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Kerala

Agnipath Protests: Why Kerala Was Relatively Calm As Opposed To Other States

Most of the aspirants from Kerala have higher educational qualifications and many of them who enrol in the armed forces may have already completed their degree, because of which they have plenty of other options to go for if a career in the forces doesn’t work out.

Agnipath protests
Youngsters sit on railway tracks to protest against the ‘Agnipath’ scheme, in Buxar, Wednesday, June 15, 2022. (PTI Photo)

Over the last week, India witnessed widespread protests across various states over the newly launched Agnipath scheme. Many of these protests over the new recruitment scheme of the Indian armed forces took a violent turn, leading to trains being set on fire, public property getting vandalised, people being injured and even the death of two persons. 

Under this scheme, soldiers will be recruited into three forces of the Indian armed forces for a period of four years, after which they will be released from service. And only 25 per cent of those released from the contract, will be re-enlisted as permanent soldiers in the force.

On top of this, the soldiers who are released from service as well as those who have been re-enlisted, won’t be eligible for pension benefits for their 4 years of service.

Now, what has irked the protestors is the fact that the new scheme does not guarantee job security and other benefits like pensions and gratuity, which have been some of the factors which made the Indian Armed Forces a sought-after job for the country’s youth, especially in states like Bihar, Himachal Pradesh, Punjab and Haryana, which are known to send the maximum recruits to the Indian army. 

“For people in India’s northern states, a job in the Indian armed forces is similar to what a job in gulf countries used to be for people in Kerala, at one point in time,” remarks KV Madhusoodanan, retired DIG of the Central Reserve Police Force (CRPF).

Apart from being a major source of employment, a job with the armed forces was also a matter of prestige, given the perks and benefits that came with it. And hence, the protests in some of these states did not come as a surprise. 

A lesser-known fact is that the south Indian state of Kerala is also not far behind in the list of Indian states, from where soldiers are recruited to the army.

According to data by the Ministry of Defence, the average army recruitment in India from 2017 to 2019 per 10 lakh people was 37. Kerala’s average was 36, which is not a small number as far as representation from the state in the armed forces is concerned.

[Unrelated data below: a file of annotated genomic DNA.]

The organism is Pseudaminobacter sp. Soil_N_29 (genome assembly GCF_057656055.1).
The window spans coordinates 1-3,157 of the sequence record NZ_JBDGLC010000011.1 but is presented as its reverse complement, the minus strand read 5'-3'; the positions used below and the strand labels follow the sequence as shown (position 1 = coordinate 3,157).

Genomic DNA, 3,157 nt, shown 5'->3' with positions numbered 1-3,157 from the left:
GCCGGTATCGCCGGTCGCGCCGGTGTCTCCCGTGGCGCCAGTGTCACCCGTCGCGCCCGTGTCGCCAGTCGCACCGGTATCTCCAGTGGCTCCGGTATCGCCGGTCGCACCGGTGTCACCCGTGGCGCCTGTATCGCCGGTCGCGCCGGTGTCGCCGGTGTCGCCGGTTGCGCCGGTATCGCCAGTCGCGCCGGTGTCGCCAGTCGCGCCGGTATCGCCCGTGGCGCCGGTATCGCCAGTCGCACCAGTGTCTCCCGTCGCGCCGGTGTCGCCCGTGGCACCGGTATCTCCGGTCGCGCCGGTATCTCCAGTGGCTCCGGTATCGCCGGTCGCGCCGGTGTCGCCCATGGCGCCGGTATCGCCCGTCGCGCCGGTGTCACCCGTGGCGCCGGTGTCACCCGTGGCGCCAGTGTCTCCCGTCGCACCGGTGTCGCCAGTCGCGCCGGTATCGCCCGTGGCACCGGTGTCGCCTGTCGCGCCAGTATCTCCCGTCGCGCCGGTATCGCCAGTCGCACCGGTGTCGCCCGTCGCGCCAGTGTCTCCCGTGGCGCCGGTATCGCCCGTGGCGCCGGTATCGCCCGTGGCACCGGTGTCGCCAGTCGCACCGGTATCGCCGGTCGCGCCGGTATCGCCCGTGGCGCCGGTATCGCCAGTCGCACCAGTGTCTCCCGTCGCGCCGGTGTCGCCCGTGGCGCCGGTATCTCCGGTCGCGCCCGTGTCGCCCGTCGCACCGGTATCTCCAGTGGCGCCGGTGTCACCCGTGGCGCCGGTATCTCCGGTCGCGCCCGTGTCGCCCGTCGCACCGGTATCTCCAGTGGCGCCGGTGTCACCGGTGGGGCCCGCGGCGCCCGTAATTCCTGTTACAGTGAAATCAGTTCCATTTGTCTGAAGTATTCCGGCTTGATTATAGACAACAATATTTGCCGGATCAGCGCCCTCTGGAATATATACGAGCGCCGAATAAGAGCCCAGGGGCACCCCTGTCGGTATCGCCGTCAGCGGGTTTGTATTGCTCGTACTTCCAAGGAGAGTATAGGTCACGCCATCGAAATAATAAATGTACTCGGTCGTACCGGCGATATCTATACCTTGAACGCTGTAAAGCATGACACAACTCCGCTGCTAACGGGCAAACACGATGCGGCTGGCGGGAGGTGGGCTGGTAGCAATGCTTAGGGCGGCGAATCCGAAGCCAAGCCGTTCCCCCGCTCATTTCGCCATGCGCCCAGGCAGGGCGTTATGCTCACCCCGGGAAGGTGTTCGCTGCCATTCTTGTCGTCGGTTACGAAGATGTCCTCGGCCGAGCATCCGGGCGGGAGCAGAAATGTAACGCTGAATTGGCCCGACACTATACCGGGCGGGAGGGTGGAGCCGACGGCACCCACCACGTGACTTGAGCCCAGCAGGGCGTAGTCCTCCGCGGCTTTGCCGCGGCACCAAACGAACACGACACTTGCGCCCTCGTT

However, even as protests raged across the country, the response from the otherwise politically active state of Kerala, was lukewarm, to say the least. Yes, there were protest marches organised by organisations such as the Democratic Youth Federation of India (DYFI) and the All India Youth Federation (AIYF) in the state, demanding the roll-back of the scheme, launched by the Union Government on June 14. But the response has been mild when compared to other states. Retired defence officers based in Kerala feel that coaching institutes could have played a major role in the upheaval witnessed in many of the states.

In fact, the police have also begun probing whether coaching institutes in states like Bihar, UP, Haryana and Andhra Pradesh have misled or provoked the students to protest against the Union Government’s scheme. 

“In Kerala, although there are plenty of coaching centres for UPSC Civil Services preparation and State PSC exams, there aren’t many focussed on defence service examinations as compared to other states. Whereas, in states like Haryana, Bihar and UP, the youth list themselves in the army right after they are done with school education, as it is a matter of pride and prestige in their social circles,” says Madhusoodanan. 

The other major factor that made the situation in Kerala different from the rest is that most of the aspirants from Kerala have higher educational qualifications and many of them who enrol in the armed forces may have already completed their degree, because of which they have plenty of other options to go for if a career in the forces doesn’t work out. “We have observed in the past that, if we ever come across a jawan with a Btech degree, there is a 90 per cent chance that he is from Kerala. Many of those who do not qualify for the armed forces can easily get another job,” states the former CRPF officer. 

However, the case is different for the majority of the youth in north Indian states, who view an army job as a road to a better life. “If they don’t get a job in the army or any of the services, many of them will be forced to get into farming or menial labour, which does not guarantee a steady source of income. So there is desperation amongst them, as was seen in the recent protests,” points out Madhusoodanan. 

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